There are a number of reasons for these customs. Foremost is the conviction that the scrolls contain the word of God in the salvation history of God’s chosen people. And so the Scriptures are to be cherished, sacred, especially revered. The history of the Jewish people, too often violent and tragic, contributed to the importance of the scriptures. Jews were forced to leave their homeland by the Romans in 70 AD, an exile that ended only after nearly 1,900 years had passed, with the establishment of the state of Israel in 1947. In that exile, Jews were persecuted in nearly every country where they were. We are all too familiar with the Holocaust and the deaths of six million Jews at the hands of the German Nazis. Because they had no homeland, because their places of worship were often desecrated or destroyed, Jews clung to the one thing that they could carry with them wherever they went: their sacred scrolls.

Christians do not revere the physical writings as much. We have our lectionary inserts, which are tossed out as soon as church is over. We engage Scripture actively – the ancient collect instructs us to “read, mark, learn, and inwardly digest” what we are reading in our inserts and Bibles. My grandmother’s King James Bible was so marked up that one could hardly read the text – which she pretty much had committed to memory anyway. It’s easy for us to be a little "ho hum" when the lessons are read in worship. We have read and heard the words so often that they tend to lose their fresh vitality. But we know that reading from the Bible is something central to our worship so we do it.

I wonder what it was like that day when Jesus came back to his home town and went to the synagogue to worship. The word was getting out about what he was doing. He had begun teaching in the synagogues of neighboring towns, and people were excited by what they heard. He was making a name for himself. Now he was back in the synagogue he attended as a boy and as a young man.
Synagogue worship in the time of Jesus was somewhat informal. The service was prayers, reading of scripture, comments by one or more adult males, and alms for the poor. An invitation to read and speak could be extended to anyone. The reader stood to read the scripture and sat to gave his commentary or sermon.

Luke's Gospel tells us that when Jesus stood up to read, he was handed the scroll of the prophet Isaiah. He unrolled the scroll and read
The Spirit of the Lord is upon me, because he has anointed me to bring good news to the poor. He has sent me to proclaim release to the captives and recovery of sight to the blind, to let the oppressed go free, to proclaim the year of the Lord's favor. (Lk 4:18-19)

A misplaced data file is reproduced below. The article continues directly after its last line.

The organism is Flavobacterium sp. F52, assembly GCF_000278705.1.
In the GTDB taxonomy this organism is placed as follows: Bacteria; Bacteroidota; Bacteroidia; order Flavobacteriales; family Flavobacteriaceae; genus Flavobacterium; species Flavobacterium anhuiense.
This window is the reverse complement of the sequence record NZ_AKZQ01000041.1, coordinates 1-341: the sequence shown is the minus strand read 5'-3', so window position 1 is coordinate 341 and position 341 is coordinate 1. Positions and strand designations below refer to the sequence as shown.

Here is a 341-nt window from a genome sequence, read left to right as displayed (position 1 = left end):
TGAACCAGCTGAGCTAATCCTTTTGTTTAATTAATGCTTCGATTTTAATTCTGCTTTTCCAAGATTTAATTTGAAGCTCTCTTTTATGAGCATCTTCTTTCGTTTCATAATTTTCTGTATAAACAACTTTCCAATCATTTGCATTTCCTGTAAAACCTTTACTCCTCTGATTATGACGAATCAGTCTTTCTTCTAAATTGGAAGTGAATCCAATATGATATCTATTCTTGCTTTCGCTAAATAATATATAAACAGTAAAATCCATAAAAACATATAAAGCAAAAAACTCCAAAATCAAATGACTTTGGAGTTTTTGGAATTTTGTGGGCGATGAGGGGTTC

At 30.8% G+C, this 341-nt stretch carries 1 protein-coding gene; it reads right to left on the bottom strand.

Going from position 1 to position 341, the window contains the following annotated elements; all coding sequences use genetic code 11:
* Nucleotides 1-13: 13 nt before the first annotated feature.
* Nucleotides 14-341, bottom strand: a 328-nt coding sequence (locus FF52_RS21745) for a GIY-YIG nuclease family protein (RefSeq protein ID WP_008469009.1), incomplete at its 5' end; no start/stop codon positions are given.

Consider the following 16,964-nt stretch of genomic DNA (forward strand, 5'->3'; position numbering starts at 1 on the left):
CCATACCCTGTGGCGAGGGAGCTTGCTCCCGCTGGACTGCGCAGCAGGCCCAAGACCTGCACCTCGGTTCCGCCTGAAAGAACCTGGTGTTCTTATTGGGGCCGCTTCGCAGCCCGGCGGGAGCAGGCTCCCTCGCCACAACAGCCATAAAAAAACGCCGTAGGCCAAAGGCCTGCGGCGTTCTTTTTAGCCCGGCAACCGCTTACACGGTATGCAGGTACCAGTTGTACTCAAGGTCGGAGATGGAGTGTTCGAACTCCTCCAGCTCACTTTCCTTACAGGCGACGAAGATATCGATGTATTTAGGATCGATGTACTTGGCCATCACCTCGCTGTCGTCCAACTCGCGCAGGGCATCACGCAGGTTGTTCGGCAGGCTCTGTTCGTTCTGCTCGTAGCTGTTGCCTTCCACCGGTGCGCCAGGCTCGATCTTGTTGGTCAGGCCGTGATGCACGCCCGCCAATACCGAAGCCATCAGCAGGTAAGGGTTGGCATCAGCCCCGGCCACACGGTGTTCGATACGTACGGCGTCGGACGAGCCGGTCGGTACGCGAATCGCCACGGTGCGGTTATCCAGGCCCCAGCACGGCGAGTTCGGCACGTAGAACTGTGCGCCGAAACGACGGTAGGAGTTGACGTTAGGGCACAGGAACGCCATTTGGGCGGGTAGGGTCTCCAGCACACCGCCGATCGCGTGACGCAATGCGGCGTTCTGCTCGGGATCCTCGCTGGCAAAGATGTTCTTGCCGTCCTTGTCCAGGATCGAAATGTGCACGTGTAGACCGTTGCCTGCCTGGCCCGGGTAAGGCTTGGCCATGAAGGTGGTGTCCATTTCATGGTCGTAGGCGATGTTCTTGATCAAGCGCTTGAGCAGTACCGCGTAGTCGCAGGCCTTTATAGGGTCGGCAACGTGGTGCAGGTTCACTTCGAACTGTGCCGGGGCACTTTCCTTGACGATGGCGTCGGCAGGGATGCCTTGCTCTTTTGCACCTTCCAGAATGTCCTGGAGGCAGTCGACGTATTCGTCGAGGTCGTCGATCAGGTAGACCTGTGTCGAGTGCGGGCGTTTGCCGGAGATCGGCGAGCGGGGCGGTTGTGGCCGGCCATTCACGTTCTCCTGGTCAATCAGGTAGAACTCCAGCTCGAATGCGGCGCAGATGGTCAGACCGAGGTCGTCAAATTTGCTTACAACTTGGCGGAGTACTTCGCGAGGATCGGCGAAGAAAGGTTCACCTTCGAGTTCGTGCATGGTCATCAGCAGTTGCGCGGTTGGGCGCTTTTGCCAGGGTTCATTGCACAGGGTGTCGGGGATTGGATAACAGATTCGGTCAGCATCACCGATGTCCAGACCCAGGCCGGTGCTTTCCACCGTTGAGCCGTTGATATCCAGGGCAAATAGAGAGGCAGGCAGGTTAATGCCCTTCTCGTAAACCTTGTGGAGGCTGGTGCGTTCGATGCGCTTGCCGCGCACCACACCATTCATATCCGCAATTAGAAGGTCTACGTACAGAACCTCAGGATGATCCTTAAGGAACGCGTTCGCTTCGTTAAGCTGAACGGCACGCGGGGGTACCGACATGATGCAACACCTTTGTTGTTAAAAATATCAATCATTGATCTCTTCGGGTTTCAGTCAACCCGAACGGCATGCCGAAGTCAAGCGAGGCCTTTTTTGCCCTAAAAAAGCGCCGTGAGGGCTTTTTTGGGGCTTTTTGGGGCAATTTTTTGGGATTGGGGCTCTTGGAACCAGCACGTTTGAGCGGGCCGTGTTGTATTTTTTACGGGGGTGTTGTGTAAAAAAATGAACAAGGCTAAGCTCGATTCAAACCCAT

Regardless of how the congregation listened to the scripture, it was what happened next that got everyone's attention. Jesus rolled up the scroll and sat down and "the eyes of all in the synagogue were fixed on him." It was the hush, that comes when the conductor raises the baton, when the batter watches the first pitch of the game. Jesus looked out at the waiting congregation, waited, and then said what none of them could ever have guessed he would say: "Today this scripture has been fulfilled in your hearing."

When Jesus declared his mission in that synagogue at Nazareth, he was addressing all the ills that plague humanity. And not by himself – he committed us also to the great issues of our time: poverty, disease, war, political freedom, racial and ethnic hatreds, the survival of the planet.

At its best, the church helps us recognize that all of life is holy, not just what happens when we worship. Worship prepares us to put our faith into practice in the world of work and commerce and education and family life.
What comes at the close of worship? Blessings we call benedictions. In some ways it's the most important moment in worship, as we are sent forth into the world with God's blessing. Our final benediction is a charge: “Go in peace to love and serve the Lord!"

An old story is told about a man who came to a Quaker meeting and was puzzled because everyone was just sitting there in silence. After waiting patiently for a long time for something to happen, he finally whispered to the person sitting next to him: "When does the service begin?" The answer came back: "When we leave."

It's still true. Our service begins when we leave this place and take with us God's Kingdom. We go, and his spirit goes with us. And the Scripture we take with us is this:

The Spirit of the Lord is upon us, because he has anointed us to bring good news to the poor. He has sent us to proclaim release to the captives and recovery of sight to the blind, to let the oppressed go free, to proclaim the year of the Lord's favor.


Adapted from Kenneth Gibble, “Religion Beyond the Church Walls”, SermonMall for Epiphany 3C